By Devon Wayt, Founder, Wayt Consulting Group
In the behavioral health space, it is helpful to think of the need for timeliness from the perspective of a substance use disorder. The earlier in the disease continuum that the substance problem is recognized, treated, and managed, the better the long-term outcome. This same concept holds true for the organizations that treat these individuals. Time is of the essence.
Being willing and able to discern your company’s state of organizational health is paramount to improving workplace culture, communication, follow through, team development, leadership capacity, and of course, profitability. To make measurable change that will move the needle for the business, take steps now to improve its organizational health. The sooner the shortcomings are identified, the sooner positive changes that enhance organizational health can be implemented.
What is Organizational Health?
A company is in business to provide goods or services with the intention of earning a profit. The secret to actually achieving this basic business goal lies in something called organizational health. So what is that?
Organizational health involves operating at optimal performance by engaging a multi-faceted management strategy. The elements of this strategy include:
- Having a clearly defined and articulated vision
- Defining a strategy with benchmarks for achieving that vision
- Having effective leadership to coalesce the efforts of team members in executing the strategy
- Providing the training and tools necessary for the team members to accomplish the stated goals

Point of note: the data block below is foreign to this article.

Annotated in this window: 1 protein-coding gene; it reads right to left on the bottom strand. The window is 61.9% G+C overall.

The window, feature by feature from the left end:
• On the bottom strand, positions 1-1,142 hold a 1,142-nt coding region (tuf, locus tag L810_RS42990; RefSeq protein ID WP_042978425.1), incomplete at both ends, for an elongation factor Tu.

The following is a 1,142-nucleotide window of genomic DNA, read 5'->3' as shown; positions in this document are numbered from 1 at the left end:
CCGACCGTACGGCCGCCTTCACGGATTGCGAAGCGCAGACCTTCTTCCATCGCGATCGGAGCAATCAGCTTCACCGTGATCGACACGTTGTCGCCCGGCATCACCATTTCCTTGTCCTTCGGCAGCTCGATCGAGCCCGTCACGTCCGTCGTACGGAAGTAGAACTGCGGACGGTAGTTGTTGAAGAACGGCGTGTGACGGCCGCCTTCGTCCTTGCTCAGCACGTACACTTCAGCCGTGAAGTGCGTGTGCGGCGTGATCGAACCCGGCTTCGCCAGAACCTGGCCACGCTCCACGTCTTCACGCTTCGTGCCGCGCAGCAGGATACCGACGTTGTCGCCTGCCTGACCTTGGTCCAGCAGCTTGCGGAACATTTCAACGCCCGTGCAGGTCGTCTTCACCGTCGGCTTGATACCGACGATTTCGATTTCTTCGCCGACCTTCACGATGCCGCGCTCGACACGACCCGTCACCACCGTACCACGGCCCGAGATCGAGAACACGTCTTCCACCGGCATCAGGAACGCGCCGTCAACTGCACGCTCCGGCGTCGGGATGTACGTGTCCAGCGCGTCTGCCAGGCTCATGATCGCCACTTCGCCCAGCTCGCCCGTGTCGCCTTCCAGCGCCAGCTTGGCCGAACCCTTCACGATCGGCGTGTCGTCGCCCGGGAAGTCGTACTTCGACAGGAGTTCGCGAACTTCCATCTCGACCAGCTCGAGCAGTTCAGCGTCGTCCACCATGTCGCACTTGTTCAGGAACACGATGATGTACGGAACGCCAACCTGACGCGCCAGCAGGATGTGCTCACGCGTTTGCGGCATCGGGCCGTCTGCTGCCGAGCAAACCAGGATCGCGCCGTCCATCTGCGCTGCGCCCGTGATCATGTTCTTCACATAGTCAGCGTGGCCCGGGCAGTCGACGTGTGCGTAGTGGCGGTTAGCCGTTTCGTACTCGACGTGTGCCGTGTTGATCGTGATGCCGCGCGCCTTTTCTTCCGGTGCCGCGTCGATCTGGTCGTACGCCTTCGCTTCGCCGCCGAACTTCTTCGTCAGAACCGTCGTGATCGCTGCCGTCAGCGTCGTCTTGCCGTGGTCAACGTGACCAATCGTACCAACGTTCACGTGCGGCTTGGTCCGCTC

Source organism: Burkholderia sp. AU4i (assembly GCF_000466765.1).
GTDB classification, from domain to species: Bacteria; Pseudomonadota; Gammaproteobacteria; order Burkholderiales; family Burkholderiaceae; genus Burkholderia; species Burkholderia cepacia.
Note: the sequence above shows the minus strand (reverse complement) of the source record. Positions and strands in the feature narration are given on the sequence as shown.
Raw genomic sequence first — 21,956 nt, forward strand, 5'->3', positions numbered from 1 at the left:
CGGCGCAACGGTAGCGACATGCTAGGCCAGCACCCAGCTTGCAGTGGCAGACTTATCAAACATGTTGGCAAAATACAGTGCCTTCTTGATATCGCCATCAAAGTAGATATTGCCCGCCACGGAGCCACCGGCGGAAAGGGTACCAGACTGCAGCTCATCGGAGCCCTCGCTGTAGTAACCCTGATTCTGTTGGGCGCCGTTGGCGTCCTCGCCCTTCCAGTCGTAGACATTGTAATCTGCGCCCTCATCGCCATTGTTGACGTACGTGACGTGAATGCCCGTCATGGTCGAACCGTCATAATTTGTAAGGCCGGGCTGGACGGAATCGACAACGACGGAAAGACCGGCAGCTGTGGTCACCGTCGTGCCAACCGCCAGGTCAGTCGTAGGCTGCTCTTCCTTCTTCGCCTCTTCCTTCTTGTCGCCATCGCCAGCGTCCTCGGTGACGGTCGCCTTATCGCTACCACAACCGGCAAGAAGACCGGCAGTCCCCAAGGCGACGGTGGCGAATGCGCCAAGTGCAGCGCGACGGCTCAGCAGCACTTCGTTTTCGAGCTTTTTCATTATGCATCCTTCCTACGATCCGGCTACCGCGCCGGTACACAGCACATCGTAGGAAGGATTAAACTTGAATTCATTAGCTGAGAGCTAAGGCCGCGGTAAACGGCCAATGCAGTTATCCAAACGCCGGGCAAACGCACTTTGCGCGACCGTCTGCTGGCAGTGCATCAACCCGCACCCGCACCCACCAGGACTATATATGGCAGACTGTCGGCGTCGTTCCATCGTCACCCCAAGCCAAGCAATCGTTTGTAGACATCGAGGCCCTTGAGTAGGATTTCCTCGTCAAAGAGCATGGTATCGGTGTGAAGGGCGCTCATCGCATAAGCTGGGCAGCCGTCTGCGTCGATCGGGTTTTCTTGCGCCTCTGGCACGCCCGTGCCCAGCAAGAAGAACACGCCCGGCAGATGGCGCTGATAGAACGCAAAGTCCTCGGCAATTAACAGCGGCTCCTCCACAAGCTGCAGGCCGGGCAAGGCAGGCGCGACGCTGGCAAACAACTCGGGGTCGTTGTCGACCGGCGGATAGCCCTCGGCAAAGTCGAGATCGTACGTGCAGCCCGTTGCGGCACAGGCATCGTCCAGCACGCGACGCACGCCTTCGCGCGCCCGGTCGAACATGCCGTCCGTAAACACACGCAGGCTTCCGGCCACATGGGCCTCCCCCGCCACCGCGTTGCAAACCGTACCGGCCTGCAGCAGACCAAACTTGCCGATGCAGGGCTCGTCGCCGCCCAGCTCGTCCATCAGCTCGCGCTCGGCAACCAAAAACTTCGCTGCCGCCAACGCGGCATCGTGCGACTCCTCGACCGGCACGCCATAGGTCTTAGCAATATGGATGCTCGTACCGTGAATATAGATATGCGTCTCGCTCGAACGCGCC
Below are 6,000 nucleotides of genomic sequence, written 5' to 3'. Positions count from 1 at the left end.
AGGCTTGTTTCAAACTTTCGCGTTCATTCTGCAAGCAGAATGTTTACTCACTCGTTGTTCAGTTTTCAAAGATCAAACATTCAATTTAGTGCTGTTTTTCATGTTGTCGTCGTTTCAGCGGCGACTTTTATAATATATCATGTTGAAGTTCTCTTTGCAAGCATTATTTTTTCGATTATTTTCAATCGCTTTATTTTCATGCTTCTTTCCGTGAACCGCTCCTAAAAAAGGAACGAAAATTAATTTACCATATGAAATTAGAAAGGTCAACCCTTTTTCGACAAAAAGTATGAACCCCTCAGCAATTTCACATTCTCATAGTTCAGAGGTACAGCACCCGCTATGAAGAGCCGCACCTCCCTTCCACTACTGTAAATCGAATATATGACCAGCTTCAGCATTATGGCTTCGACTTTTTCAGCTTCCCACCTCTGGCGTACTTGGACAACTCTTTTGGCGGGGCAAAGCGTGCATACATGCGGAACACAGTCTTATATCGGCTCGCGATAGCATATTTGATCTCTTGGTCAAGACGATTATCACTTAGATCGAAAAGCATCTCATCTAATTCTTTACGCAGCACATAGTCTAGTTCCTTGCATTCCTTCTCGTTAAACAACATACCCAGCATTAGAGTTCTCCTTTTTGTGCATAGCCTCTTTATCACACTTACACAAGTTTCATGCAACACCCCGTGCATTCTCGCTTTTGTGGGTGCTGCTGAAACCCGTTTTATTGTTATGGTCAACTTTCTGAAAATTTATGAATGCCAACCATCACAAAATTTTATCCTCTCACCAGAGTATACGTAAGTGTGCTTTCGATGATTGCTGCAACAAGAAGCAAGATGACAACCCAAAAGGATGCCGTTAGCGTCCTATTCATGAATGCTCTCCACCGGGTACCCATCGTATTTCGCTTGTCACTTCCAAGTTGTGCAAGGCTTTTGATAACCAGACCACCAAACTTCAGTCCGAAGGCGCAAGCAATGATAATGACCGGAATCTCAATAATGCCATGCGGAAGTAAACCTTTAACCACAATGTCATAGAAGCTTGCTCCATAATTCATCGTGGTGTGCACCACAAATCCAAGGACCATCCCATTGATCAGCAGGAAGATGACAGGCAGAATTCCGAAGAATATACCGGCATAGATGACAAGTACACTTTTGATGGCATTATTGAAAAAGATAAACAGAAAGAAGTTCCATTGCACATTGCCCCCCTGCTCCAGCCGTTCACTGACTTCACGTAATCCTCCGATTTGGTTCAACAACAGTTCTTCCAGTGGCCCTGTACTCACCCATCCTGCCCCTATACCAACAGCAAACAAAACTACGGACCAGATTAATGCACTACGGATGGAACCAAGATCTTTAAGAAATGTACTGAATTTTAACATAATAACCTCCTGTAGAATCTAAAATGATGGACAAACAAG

- Cultivating a workplace culture that is positive and connected
- Developing measurable outcomes that can be evaluated periodically to drive accountability and reward
When even one or two of these components is out of alignment, organization health, and subsequently long-term performance, will suffer.
6 Signs the Time is Right to Improve Organization Health
While being enmeshed in the day-to-day operations of running a behavioral health program, individuals in positions of leadership can find it difficult to step away long enough to take a good long look at the inner workings of the business. It is easy to become blinded to the systemic problems that might be hindering the program’s success when in the thick of it.
After taking an objective look at your company, ask if your organizational health can be improved by considering these 6 questions:
- Is your company’s purpose murky? Every aspect of your company’s operations should be reflecting its stated mission and purpose in some way. If your company’s purpose is not clearly communicated—and lived—everything about the business will suffer. Purpose and passion drive performance and keep team members engaged in the joint mission of the program. If your team seems disconnected and uninspired, it is time to renew and communicate the program’s driving purpose.
- Are your clients satisfied? The client is the end product of a healthy organization. In the days of Yelp and Google reviews, it is pretty easy to get a read on customer satisfaction. If clients are leaving the program feeling less than satisfied it is time to take a look at the entire organization from the ground up. A satisfied client reflects the effectiveness of the program, the overall client experience, and the confidence that they have chosen their treatment center wisely. Do what it takes to improve client satisfaction, starting with improving organizational health.